Sunday Morning | June 4, 2023 | Pastor John C. Majors | Louisville, KY
In this sermon, Pastor John focuses on John 11:1-16, exploring the themes of death, God's will, and the disciples' response. He emphasizes that death is inevitable for everyone and that all must grapple with it. He highlights the historical reliability of the account of Lazarus' resurrection and addresses the question of why God allows bad things to happen to good people. Pastor John presents four brief responses to this challenging question: human freedom, the potential for growth through suffering, God's sovereignty and unseen purposes, and the idea that God can use sinful choices to bring glory to Himself. He highlights the importance of walking in the light of God's will and explains that the safest place to be is within the Father's will, even when the outcome is unclear. Pastor John appreciates Jesus' patient and kind nature in explaining His purpose to the disciples, who often appear confused. He highlights Thomas' loyalty and willingness to follow Jesus even if it means facing death. The sermon concludes with the reminder that death is inevitable, and the crucial question is how we will choose to live.
At Valley View Church we are currently studying through the entire gospel of John, verse by verse. You can join us on Sunday mornings at 11 AM for worship. We are located at 8911 3rd Street Road, Louisville KY 40272.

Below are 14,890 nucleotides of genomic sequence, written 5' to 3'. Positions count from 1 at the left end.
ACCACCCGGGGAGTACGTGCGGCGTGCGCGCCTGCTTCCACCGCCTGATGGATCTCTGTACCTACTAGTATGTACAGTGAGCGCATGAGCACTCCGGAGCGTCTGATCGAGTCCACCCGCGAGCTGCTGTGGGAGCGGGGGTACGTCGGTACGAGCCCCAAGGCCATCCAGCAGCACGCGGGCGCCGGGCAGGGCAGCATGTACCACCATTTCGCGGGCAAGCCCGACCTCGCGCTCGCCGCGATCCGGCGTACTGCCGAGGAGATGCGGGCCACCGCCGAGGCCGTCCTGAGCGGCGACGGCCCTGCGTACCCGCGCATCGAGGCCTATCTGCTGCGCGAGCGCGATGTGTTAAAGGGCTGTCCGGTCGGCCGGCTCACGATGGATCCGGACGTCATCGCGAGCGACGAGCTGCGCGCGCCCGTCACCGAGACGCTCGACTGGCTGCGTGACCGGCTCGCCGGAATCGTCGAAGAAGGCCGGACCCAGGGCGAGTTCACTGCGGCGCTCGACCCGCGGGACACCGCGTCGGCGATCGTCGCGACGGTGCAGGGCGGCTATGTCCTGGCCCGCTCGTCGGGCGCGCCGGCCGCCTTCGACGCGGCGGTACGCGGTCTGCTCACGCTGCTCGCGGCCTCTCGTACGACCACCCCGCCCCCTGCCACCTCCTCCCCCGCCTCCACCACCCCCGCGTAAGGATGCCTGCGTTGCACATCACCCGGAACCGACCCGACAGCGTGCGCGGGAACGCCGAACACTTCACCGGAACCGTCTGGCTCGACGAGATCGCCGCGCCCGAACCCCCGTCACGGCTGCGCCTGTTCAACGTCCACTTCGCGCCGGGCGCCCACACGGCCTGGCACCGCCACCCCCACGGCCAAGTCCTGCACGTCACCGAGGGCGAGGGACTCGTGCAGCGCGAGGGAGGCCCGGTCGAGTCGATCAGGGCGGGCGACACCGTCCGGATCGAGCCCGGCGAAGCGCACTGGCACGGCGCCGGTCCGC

as well. Good morning, Valley View. It's great to be with you today. While we continue our study in the Book of John, we've been working through the Gospel of John now for many months, and we're into Chapter 11 today when I started as pastor here, a pastor friend of mine reached out and he said, Hey, let me just share a few things with you. One of the things he said was, I can't stand it when people ask me to do weddings. I'm like, okay, you're such a bundle of joy here. Why is that? What's the deal with weddings? He said, Well, let me tell you, I don't mind weddings, but what I love is funerals. It's okay. It's not getting any better. What's the deal? And as we talked and I kind of knew what he meant when he said that, but he referenced and I thought of Ecclesiastes seven two, it's better to go to the house of mourning than the house of feasting, for that is the end of all mankind. And the living will lay it to heart. We've all been in those moments where you have been at a funeral and a part of being there is your own self reflection. What is my end? What is my purpose? How is God going to use me or not? I see this person's life and these are the things I admire or don't. God, what are you going to do in my life? It's a powerful moment of reflection and we tend to try to avoid that, right? I don't like to think about my own death the end of time, but in those moments it's coming. None of us will escape it. And in those moments, we pause for just a moment and reflect at a place where we need to go. And in this morning's passage, we're going to look at how a number of people react to this reality of looming death. It's a well known story, the story of Lazarus and John, Chapter 11, and we could unpack it all in one big section today, but we're going to break it up because Chapter 11 is really a big transition in the book of John, Chapter 11 and Chapter 12, both. So we've gone through the first ten chapters, and you may have noticed at the end of Chapter ten last week, Jesus returns to where John the Baptist launched his public ministry, John the Baptist launching his own public ministry, but also Jesus's public ministry at the end of Chapter ten. And that book is the major part of Jesus's public ministry, because chapter one after the Prolog began that way. And so you have this public ministry of Jesus being launched by John the Baptist, but then it's closed back at the end with a reference to John the Baptist. And as we get into Chapter 11, we're going to see him moving out of the public eye. He's no longer debating openly in the temple and going out in in vast and open ministry. He's focusing in on his disciples. And so we get these chapters now and 11 and 12. It's very transitional. We're moving into a time, we're moving closer, and it's going to start to pick up speed towards his own death and resurrection and in fact, when I think of Chapter 11, I think of the times we've been hiking in Colorado. Our family used to spend every other summer in Colorado, where I taught a course that campus groups say did kind of an interim Bible study course for new staff at Campus Crusade. And the thing about hiking in Colorado is you start out on a hike in the mountains are so big and they jut up right in front of you, you go onto this hike and even if you know where you're going, there'll be a peak in front of you. And you're sure that's that's the highest peak we're going to hit today. But when you get to it, you see that was just the initial peak. There's another bigger peak on out of here that was being blocked by that one right in front of you in there's a whole range of huge mountains out ahead of that. And Chapter 11 is kind of like this penultimate peak. It's this raising of Lazarus that also raises the book and points towards the greater miracle to come later in the book. And so when we look at Chapter 11 today, we all are going to be pressed with this issue of how are we going to live in light of death, in light of a looming death in light of eternity. It's the same question there presented here. And so let's look at how some react to this reality. John, Chapter 11. It's on page 843 In the church Bibles, we have free copies of Bibles that are tied in to the page numbers on the screen that are out in the connection corner. Go out there and get one anytime if you need one. Those are free for you. We want you to have a copy of God's Word. We want you to be His word. Reading it. Grab one of the Bible reading plans we're going through as a church and just get into God's Word. Get to know him through his word. But let's look at the first four verses while we set up this passage. John Chapter 11 versus one through four. Now, a certain man was ill, Lazarus of Bethany, the village of Mary, and her sister Martha. It was Mary who anointed the Lord with ointment and wiped his feet with her hair, whose brother Lazarus was ill. So the sister sent to him saying, Lord, he whom you love is ill. But when Jesus heard it, he said, This illness does not lead to death. It is for the glory of God so that the son of man me glory may be glorified through it. What shocked me when I started to study this passage, a very familiar passage, But what shocked me about it? I hadn't seen this as I read the commentary after commentary after commentary was the amount of time that each of these academics and I'm reading when I study, I'm mostly reading evangelical commentaries, people who believe that the Bible is God word, God's word, people who believe in the authority of Scripture or the inerrancy of Scripture believe in the Trinity. Surprisingly, there's lots of commentaries written that don't believe that the Bible is true. Mark, You waste your time writing the commentary about is what I want to know. But lots of people do. And I was shocked as I read these evangelical commentaries in this particular section. In this particular passage, they spent way more time than they had anywhere else that I have read so far, defending this passage, defending the historical trustworthiness of this passage. Why this passage in particular? Why would they spend so much time here at the beginning of Chapter 11? Well, if you are from a liberal theological background and you don't believe that Jesus was real and that he did miracles and that I can trust the Bible well of any place in scripture you want to undermine, it's going to be the Gospels, the places that talk about Jesus, the places that show his miracles, and of any place among the gospels that you want to undermine. It's going to be the book of John, as we saw last week, in previous weeks, where there were clear pointers to even the contemporaries around him, knowing he is saying that he is God and in human flesh, you're going to want to undermine the book of John because of that. And then if you're going to undermine anywhere in the Book of John, it's going to be Chapter 11 where he raises someone from the dead. Because if he can't do that, that's going to undermine everything else. But here we have right here in this section, right off the bat, Lazarus of Bethany, the village. These are real places, historical places, places they had dug up. You can go and see today, in fact, in just a few verses later, wills are in the next passage. Next week, we'll see where it says that this was two miles outside of Jerusalem. We're not trying to hide anything about this story, not trying to make up details. In fact, some of the archeology that's been done in that particular area, they've dug up what are called ossuaries, which are burial boxes. Throw a photo up on the screen. These aren't the exact ones, but they're similar to what these burial boxes would have been like. And the way these work, they're actually not very big. It doesn't mean the people were small. What they did was kind of like with Jesus's tomb. They lay them out in an open tomb until the body decayed, and then they put the bones in the boxes. That way you could fit more people in there that way. And so a whole family might have their own box. And archeologists have discovered this in particular burial site with ossuaries from this area with the names of Mary Martha Lazarus in that particular city. We don't know if that was actually them or not, because the thing is that those names were very common then. And so you have all this historical fact right in here in the front end of this passage, things that are going to be difficult to deny and just write off because we we don't like what it might imply. Now, what happens here is that when the sisters reach out to him, the way he reacts is interesting in this. First, it makes a sad comment about Mary being the one who anointed his feet, which we haven't encountered yet. In the book of John. He's pointing forward. It's going to come in a few chapters. John often assumes that you have read some of the other gospels now in the introductory sermon to the whole series, one of the early church fathers pointed out that John wrote this book. He wanted to write something different than what Matthew, Mark and Luke had done. He wanted to piece it together differently. That's why something like 90% of what's in the Book of John is unique to John. Even though Matthew, Mark and Luke share many other stories about Jesus. And so here we get a little pointing forward. You know, this is coming. This is who this is. You've heard about her. This all ties together. You can trust it all. And we also get through that just a subtle reminder of how much Mary loved Jesus, the love that was shared between them in fact, she said to him, We know that you love Lazarus. There is a deep, intimate love shared between us. And Jesus says in that moment, I'm not worried. This isn't a sickness unto death. Now, how does it continue? You look at verses five through seven. Jesus loved Martha and her sister and Lazarus. So when he heard that Lazarus was ill, he stayed two days longer in the place where he was. Then after he said this to the disciples, let us go to Judea again, these two verses verse five and six present What for many is a huge difficulty and for many is too difficult to overcome when they think about following God, knowing God, following a loving God. And what we have here is just this gigantic contrast. You see in verse five, it says very clearly, Jesus loved Martha and her sister and Lazarus. In fact, this verse is such that in Greek that word loved is moved to the front of the verse so you don't have to do it in word order like we have to in English. They move words around and usually, if the words really important, they'll throw it on the front end to emphasize that some have translated like he really loved Mary and Martha and Lazarus. He loved them deeply. And so how does he show them his love here in this passage? Not how you would expect because he loved them. He stayed two days longer in the place where he was. That's a weird way to show your love, Jesus. Right? You. We would expect that because he loved them. He would respond to their request. He would come right away. He would come running. But he doesn't always do it. He doesn't always do that. In fact, that's difficult for many of us. Jesus doesn't just snap to attention when I demand it. He doesn't immediately do what I say he should. He doesn't always answer the prayers the way I think he should. That's difficult, especially given the nature of whatever situation you might be praying for. Even though he says he's loving, there are times where you feel like, are you really? Are you really here? But you're saying you're loving. I don't feel that way in this moment, but he doesn't just snap to attention because we demand it. I just finished reading a book by a lady, Kate Butler. She is a professor of divinity at Duke Divinity School, and she wrote a book that walked through her own struggle with cancer as a young mother with just a one or two year old at home. You know, life's just starting all her dreams and hopes, new career before her. And she's diagnosed with cancer and she's wrestling with this question as well. But the irony of the situation is she had just finished dissertation on the whole prosperity movement, which would say name it and claim it. No one should ever be sick. If you're sick, it's because your faith is weak. You should be rich as well. If you're poor, it's because your faith is weak. God wants you to have everything, to have perfect help, to never have any problems. That would be the prosperity gospel of great simplification of it. And so here she is in the midst of her own challenge, having just been saturated into that world. And she was shocked by how after person of friends she had made in that connection. In our world, we're bringing a lot of that same language to her. Where's your faith? Why are you not trusting God in this moment? What have you done wrong that has brought this sickness upon you over and over again? But God is not our puppet. We don't just demand what He does, and then he follows. In fact, he has his own sense of timing. One of the things that's interesting about this whole section, it reminds me of a couple of different stories we've already encountered when they asked about the blind man, was he blind? Was it because of his parents in a red own? And he says, no, it's just so that God will get the glory. I mean, that's what he says here. This illness does not lead to death. It's for God's glory. I've got a greater purpose in mind than what you can ever imagine or understand or comprehend. So there's that story in terms of what this point towards. But here in this particular section stayed two extra days. He loved Martha mary Lazarus, and yet he lingered. One of the challenges with this is that many will read something like this and they'll think, if God and you've probably heard this kind of objection to Christianity at times, if God is all knowing and all loving, why would he allow evil and sin to continue in the world If he's all knowing and all loving, He no one would dare allow things to happen that have happened. So either he must not be all knowing or he must not be loving. This is way a common objection you'll hear to this dynamic. And so I just want to take a second and give a couple of responses to this. And by the way, this isn't a light and easy section. Here I am giving more of maybe the theological responses. I'm not necessarily unpacking the full pastoral response. These aren't the responses you lay out someone right in the midst of a big challenge. In fact, we went to Julie and I went with some friends to a comedian last night. He's a Christian comedian, and he was down at the Kentucky Center for the Arts and he said, Why is it that it seems like God only we only say that God is in control when something bad happens is said. When you when someone says, hey, I got a new job, we say, hey, that's great. Hey, I lost my job. God is in control and it's only in the bad moments that we drop that I like. He wasn't game control with the with the good job, but we feel like we've got to remind people God in can control and he is and so let me just walk through but this isn't with these four arguments then I'm going to present these aren't the ones you drop on someone right in the midst of suffering, per se. These are for us to kind of address at a high level here. So let's look at these together for reasons why. And the technical term for this is called The Odyssey. What is God allow evil and suffering to continue in the world. It's called theodicy. The response to these Why the Odyssey comes from God and justice. God's righteousness. Why can we consider God righteous in the midst of allowing evil and suffering to continue in the world? These don't cover it all. They're just a few. But number one. First one consider is human freedom. Human freedom. That's one of our words for this year. Free and fearless. Everybody wants freedom. In fact, as Americans, we demand freedom as nothing more offensive than thinking someone might control me. Yeah, we demand freedom. But yet. But we want him to control the actions of others apart from their own desire. It's a really hard thing to bring up, but we really can't have it both ways. Yes, God, we want freedom. But no. But stop that now. Don't allow them to do that. But I want to be free though. But don't. Don't control my behavior. I want to be free. But stop them. If we have human freedom, some will abuse it. That's just the reality of that dynamic. And by the way, any one of these four arguments I'm making is it's not the trump card. It doesn't stand alone. These act together. And there are many more there are gigantic books written on this topic. I can't cover it all, but these are just a few. Number two, the reality is challenges, suffering difficulties can make us stronger as they can. They might not always, but just thinking about my own life, some of the most growth has occurred in my life through the hard things, even more so than the great things those have grown me as well. That's just one dynamic of why difficulties suffering have continued in the world. Number three, God is sovereign. Even when it doesn't feel that way. He is sovereign, He is in control. And the key part of that reality is he can see the bigger picture way better than we can. I've also been reading a book called Providence by John Piper, Gigantic book going through passage after passage after passage on the Providence and sovereignty of God. I've been reading it over a year now. Every couple of months I'll get on the phone with a friend of mine. We'll talk through some of the chapters. Recently, he went through the whole story of Joseph and one of the big takeaways there, Joseph says to his brothers, who were really worried that he might take it out on them after their dad died, which you meant for evil. God meant for good. All this horrendous stuff he went through being sold into slavery, being and accused of things he didn't do, seemingly one thing after another, going against him. He couldn't see the whole big picture. He couldn't see what God may be doing in the background. Again, none of these stand alone. There are plenty of things encountered you may not know in this lifetime what God was doing in the background. We don't always get all the answers, but He is his sovereign and he is in control, even when even when it doesn't feel like it. And then number four, and before I read number four, look at verse four, just as a reminder, Jesus heard it. He said, This illness does not lead to death. It is for the glory of God so that the Son of God may be glorified through it. Verse four. And number four, part of why He allows things to continue in the world is to bring glory to him. I've heard it said at times, people don't really care what you believe when life is going great, but when they watch you suffer, when they watch you respond to suffering, especially if you respond well, that's when they'll want to know what you believe. That's when they'll want to know. How did you get through that? And that's a difficult reality. That's hard, especially when we pray God open doors for me to talk about the gospel. And then he brings suffering. No, no, no, Lord, that's not what I meant. I didn't mean that way. No, like through a pamphlet or tract or something not suffering. But that's one of the ways, one of the reasons why the challenges, the suffering evil continue in the world. You know, Jobe, when he was going through so much, his wife came to him and said, Look, why don't you just curse God and die? And I thought she really needed our five love languages class here at church, right? Words of affirmation. I don't think she skipped that part of the marriage course, but he didn't. He endured. She said, Give up on your integrity. He endured. He stayed fast. And God is the one who's going to get the glory through that. And he's the one who's going to get the glory in this situation. That doesn't cover every aspect at all. That's just a taste. And it's not meant to just paste over some very hurts and challenges many in this room are facing. But it's just a taste of what else is going on in the world in the midst of those challenges. Now look at how the story continues, because after this, after he said to the disciples, Hey, let's go to Judea, look at how they respond. Look at verse eight. The disciple said to him, Look, Rabbi, the Jews were just now seeking to stone you and you're going to go there again. Jesus answered, Are there not 12 hours in the day? If anyone walks in the day, he does not stumble because he sees the light of this world. But if anyone walks in the night, he stumbles because the light is not in him. So Jesus says, Let's go back to the Judea, and the disciples rightly answer with concern. We just got out of that place. They were trying to kill you, which means they probably want to kill us too. And you want to drag us back there. Now, you would expect his answer to be more comforting or assuring them this instead, it's like some bizarre, cryptic puzzle. What are you talking about? Jesus? Light and day, whatever. We're only worried about those guys trying to kill us. But look at how he responds. There's two things going on here. There's the obvious layer. Okay? If you don't want to stub your toe, don't walk in the dark. Walk in the light, which is pointing to the reality of Jesus saying, we are going to stay out in the open. We don't have anything to hide. We don't have like secret underwear or secret knowledge or something that we're trying to keep from everyone else. We're out in the open here. Same is true here at Valley View, where we don't have just some kind of special knowledge that you might work up to that will unveil, I mean, only what is maybe hidden in God's word. And it's not clear to us at the time. So there's this working in the open, working in the light. And by the way, we're not going to Jesus is saying suddenly we're not going to avoid the hard places as a result. We're not going to shy away from those who want to kill us. We're not going to avoid an area just because those people are there. That's the first maybe more obvious layer, but the second layer really is an application point for Christ and the disciples and. I'm leaning on the work of Don Carlson here in terms of some of the insights he had. He says this these verses metaphorically insists that Jesus is safe as long as he performs the father's will, Jesus is safe, as long as he performs the father's will, and the disciples as well are safe, as long as they are the father's will. The safest place to be is in the father's will. I heard a guy, Ronnie Stevens. Years ago, Julie and I were at a conference for new Campus Crusade staff, and he was a pastor still in Memphis, but he had just come back from being a missionary in Russia, and he had gone there not long after the fall of the wall and his took his whole family there and the breakdown of communism. And it wasn't a very safe or stable place to be at the time. And one of his friends, fellow church member, fellow elder, had been very critical. What do you think you're doing? Why are you going to take your family to a place like this that is irresponsible, to put your children in that kind of situation? Now, granted, some of that may be justified. I don't know that whole situation, but the point he made to us, I was only hearing his side of the story, the point he made to us in that moment, that very week that this guy was criticizing for me, this for this as we're in Russia, someone in the very neighborhood I had lived, a young boy fell off a swing set and died. And the safest place to be is in the Lord's will. Safety is an illusion. None of us are safe. The only safe place to be is in the Lord's will. I mean, how many of you here are afraid of being eaten alive by a shark in the ocean? Any. I see a few hands. I know it's a little random. Come with me. I see a lot of hands all of a sudden. Okay. This is a bigger fear. And I thought we may need to have a counseling session just on the fear of sharks. Do you know how many are killed by a shark every year in the U.S.? Half a person. Well, it doesn't sound right. One person every two years is a better way to say it, are killed by a shark. Now, how many are scared of lawnmowers? Let me see some hands out here for fear of armor. Okay. A lot of fear of lawnmowers. I am, too. That's why I've refused to mow our yard. No, not really. 69 people a year are killed by lawnmowers. What does all that have to do with this? Our fears are often misplaced. Where are you? The safest? There is no safe place. Only in the Lord's will. That is the safest place to be. Because the reality is and the word Jesus is pointing here with them. The reality is death comes to all death is coming. Do all we can avoid it. So let's be in the father's will as we move toward it. It's a thousand times more important than to be to be in his will as we move forward in life. Jesus knows, though, that they don't understand this, and so he explains it. Let's look at verse 11 after saying these things, he said to them, Our friend Lazarus has fallen asleep, but I go to awaken him. The disciples, confused as they often are, said to him, Lord, if he's fallen asleep, he will recover. Jesus had spoken of his death. They thought He meant taking rest in sleep. Jesus told them plainly. Lazarus has died. And for your sake, I am glad that I was not there. So that you may believe, but let us go to him. I love this interaction. It is amazing how the disciples are often very confused. It seems like they're more confused than they are understanding of what Jesus is doing. And yet the fascinating part is they continue to follow it. Even in the midst of the confusion. And right here. What I love about this passage, though, is that Jesus very patiently takes the time to spell it out with them. This isn't what he did with the Pharisees. The Pharisees demanded last week, Speak plainly to us. Who are you? Are you the Christ or not? Tell us. And Jesus doesn't speak plainly with them. He won't just follow along with what they demand, but with the disciples. He's patient, He's kind. He's caring with those who are sincere. He's going to meet them where they are. He's going to take the time to love on them and meet them where they are. And it always has shocked me and has always shocked me about Jesus. The people who he is the most patient and kind with are the prostitutes, the tax collectors, those who are openly sinning. And the people he's the harshest with are the religious professionals, those who have it all figured out, the self-assured. You know, I just kind of pause and say, this is one of the things that I am very grateful for at Valley View. I'm never worried that the person who comes in who doesn't have it all figured out is going to be rejected. I'm never worried about that In fact, I know the person who comes in and is struggling, whether it's addiction or openly sinful choices, we're not running them out the door. People aren't looking down at them. And of course, maybe there is someone here in there, but the overall tone of the church is please come, please. You're welcome here. And we I love that about valley of you. And we always say, come as you are, so you don't have to stay as you are. Right. That's our hope. We all want to grow. We all want to change. No matter where we are. I love that about Valley View. Even though our temptations, there's something about our hearts at times, much like with the Pharisees we want to praise, who seem to be the professionals and ignore those who don't have it all together. I'm so grateful for being a church that seems to follow, for the most part, the way that Jesus approached it. So he's very gracious with the disciple, He's very calm, He takes the time and then he reveals his purpose here in what's coming in the interaction with Lazarus. You know, you would think the story here would be about Lazarus. Primarily. Lazarus probably felt like it was about him. You think it would be about Mary and Martha. And they're definitely involved. But he reveals his purpose here back in verse 15. I am glad I was not there for your sake so that you may believe. He was focused on the belief of the disciples, and this was critical to the ultimate growth of the church. And in my core guys who were going pass on the message to be on board to know what I'm about. And he's constantly telling them, You think I'm about this, You're confused, here's what I'm about. Believe now how this passage wraps up gives us a real picture into this reality of how people are responding to looming death. So look at this last verse, verse 16, last verse we're going to cover today. So Thomas called the twin, said to his fellow disciples, let us also go that we may die with him. So here we have Thomas. This is the first occurrence of Thomas in John, and he's called the Twin. There's some speculation about who was his twin. I heard one pastor say, I think it was Matthew, because every time the disciples are listed, Thomas and Matthew are always listed together. We don't know. But this was his nickname. He's better known, though, for a nickname we've given him. But what's what's his name referred to as Doubting Thomas, Right. What a great nickname to pick up along the way, Doubting Thomas. And we'll see this as we get into Chapter 20 after Jesus is resurrected. He is like, Yeah, I got to see him, I've got to touch him. I got to know that is him. This passage is interesting. This shines a little of light, I think, on his character, on his heart. And we can't know the tone of how this is written. Exactly. And I've heard a lot of different speculation about the tone of this passage. You know, some have said it's kind of like him just giving up, maybe a little sarcastic. I guess we'll go in that in, you know, Jesus wants to go to Judea. Here we go. We don't know we don't know exactly how it came across. But it's interesting me that he's the only disciple to speak up and he's the one to say, all right, if this is where need to go, if this is the father's will, we've signed up to follow him. Let's go. And so I'm not going to call him doubting. I'm going to call him loyal. Thomas. And if this is what it means, let's go. I am willing to go die. I don't even know what that means yet. If anyone wishes to come after me and deny himself, this was the call to the disciples, deny himself, take up his cross and follow me. And so with Thomas, we see this response to Where's my life headed? We see this response to the reflection at the funeral. Where am I going? Where is my loyalty? Where is my purpose and direction in life? And Thomas sums it up. Let us go wherever he's going, no matter the cost. Let's follow him. And so my hope today for each of us here, that as we think about our own end, as we think about what God has in store for us, that would be the same sentiment, the same burden, God, where you want me to go. And that may not mean Russia. Who knows what that means for you. That may just mean staying faithful to the gospel where you are. But the call is of Thomas to be loyal, to continue to follow in all things. Let's pray. God, we thank you for this morning. We thank you for seeing these students who are graduating, having been a part of this church. Many have already rejected you at this point in life. Many have said, I'm going to go my own way. Many have said no thanks, Lord. We pray for the protective hand over these these young adults, these young men and women. God use to change this city, to change every place you take them. Thank you. That we can celebrate what you're doing in their lives. Thank you. That we have VBS coming up where these kids are growing up in the church. Lord do radical things in their life. In the coming weeks. Lord, I pray today, as Ecclesiastes says, that the living would lay it to heart. Today. We would just be mindful. Life is short. You have a purpose. And more important than anything else is that we follow you help to follow you faithfully to day. Jesus. Tear down the walls of all our traditions, Break up the ground of our empty religion, and help us to truly follow you. Jesus, we love you. We love you, Jesus. Amen.